In this article, Kira Makagon, the Chief innovation officer at RingCentral, shares her insights and advice on how executives can better implement technology “perks” that help employees stay engaged and productive.
What defines “a great workplace” is the subject of much discussion these days in the technology industry. For some workers, perks like ping pong tables, free lunches, and gym memberships are considered entry-points to a desirable workplace. While we all appreciate such fun perks, when we see that the human resources department at a company is going above and beyond in these extra offerings as a way to attract and retain talent, we’d be wise to ask why there is such an “arms race” over whether or not HR is offering nap rooms or massages.
Employee experience author Jacob Morgan has done some research in this area, culminating in what he calls “The Employee Engagement Index.” He writes, “engagement has been very focused on trying to force employees to work in outdated workplace practices while giving them perks to distract them from their unfortunate situations.” Think about it: in offering a “nap room” as a workplace perk for your office, you’re marketing that life at this place is either so slow or so strenuous that employees are being encouraged to sleep there. Does that sound like a desirable workplace to you?
In order to be competitive, HR needs to market a great workplace experience that takes a more holistic approach. In his index, Morgan ranks companies’ employee experiences based on three factors: technology, culture, and physical space. In this article, I address one of those three categories -- technology -- and discuss how implementing integrated communications and collaboration tech is mission-critical to branding a desirable workplace as a desirable one that will attract and retain the best talent.
Inadequate and ineffective tech tools affect employees and your bottom line
According to a survey conducted by RingCentral and CITE Research, 75 percent of employees admit to feeling unhappy when wrestling with what they perceive to be inadequate or ineffective technology tools. 54 percent of workers believe that such ineffective tech makes them less productive. 40 percent of employees admit that these frustrations with disjointed communications technology have led them to be rude to their coworkers, friends, and family. In other words, tech frustrations cost your employees productivity, happiness, and manners.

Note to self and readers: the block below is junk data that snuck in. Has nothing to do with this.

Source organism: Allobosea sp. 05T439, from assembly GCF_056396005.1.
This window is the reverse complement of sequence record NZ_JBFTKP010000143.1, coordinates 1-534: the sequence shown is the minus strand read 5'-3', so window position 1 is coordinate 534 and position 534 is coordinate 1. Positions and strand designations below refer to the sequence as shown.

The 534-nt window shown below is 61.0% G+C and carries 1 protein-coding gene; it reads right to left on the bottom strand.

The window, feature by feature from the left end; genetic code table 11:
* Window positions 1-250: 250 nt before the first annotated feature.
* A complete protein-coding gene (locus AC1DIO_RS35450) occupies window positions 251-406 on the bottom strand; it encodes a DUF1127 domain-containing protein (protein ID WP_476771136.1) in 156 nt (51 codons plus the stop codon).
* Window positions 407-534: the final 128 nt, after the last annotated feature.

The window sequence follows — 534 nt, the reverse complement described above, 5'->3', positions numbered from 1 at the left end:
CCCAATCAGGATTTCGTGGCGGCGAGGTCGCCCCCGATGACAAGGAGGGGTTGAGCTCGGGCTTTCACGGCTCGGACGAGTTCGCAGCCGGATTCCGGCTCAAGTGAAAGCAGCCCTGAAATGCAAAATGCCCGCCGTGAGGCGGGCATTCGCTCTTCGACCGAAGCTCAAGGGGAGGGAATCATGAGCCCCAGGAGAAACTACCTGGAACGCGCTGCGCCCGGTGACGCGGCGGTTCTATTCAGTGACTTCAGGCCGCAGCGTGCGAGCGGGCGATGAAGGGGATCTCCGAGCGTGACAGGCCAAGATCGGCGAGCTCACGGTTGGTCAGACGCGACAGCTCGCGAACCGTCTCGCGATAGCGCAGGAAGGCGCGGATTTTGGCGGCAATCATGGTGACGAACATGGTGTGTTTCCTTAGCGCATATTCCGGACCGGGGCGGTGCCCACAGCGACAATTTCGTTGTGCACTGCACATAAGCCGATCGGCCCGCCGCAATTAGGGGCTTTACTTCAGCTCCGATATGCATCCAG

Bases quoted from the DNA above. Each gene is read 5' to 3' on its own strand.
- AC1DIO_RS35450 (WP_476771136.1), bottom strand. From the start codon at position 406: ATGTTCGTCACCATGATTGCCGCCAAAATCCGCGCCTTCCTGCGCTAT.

Especially in today’s workforce, many employees work in increasingly mobile and flexible ways, and they expect their workplace experiences to meet them wherever they are -- at home or in the office, on their phones or at their desk, in seamless and intuitive ways. At this point, offering the best and fastest technology isn’t even a “perk,” it’s an expectation that workers have because it directly impacts their ability to perform. Among workers’ greatest frustrations are time-wasters like toggling between apps. Data show that such toggling costs almost 70 percent of employees an hour each day, which adds up to 32 days of lost time per year. This time-sink annoys them more than household chores, trying to lose weight, or paying bills! And, of course, it costs your company time and money. With workers tending to use up to four communications apps, the solution to these everyday frustrations is through the implementation of an efficient, integrated, fully unified communications and collaboration platform -- not through installing another Foosball table.
The best perk is the best communications and collaboration tech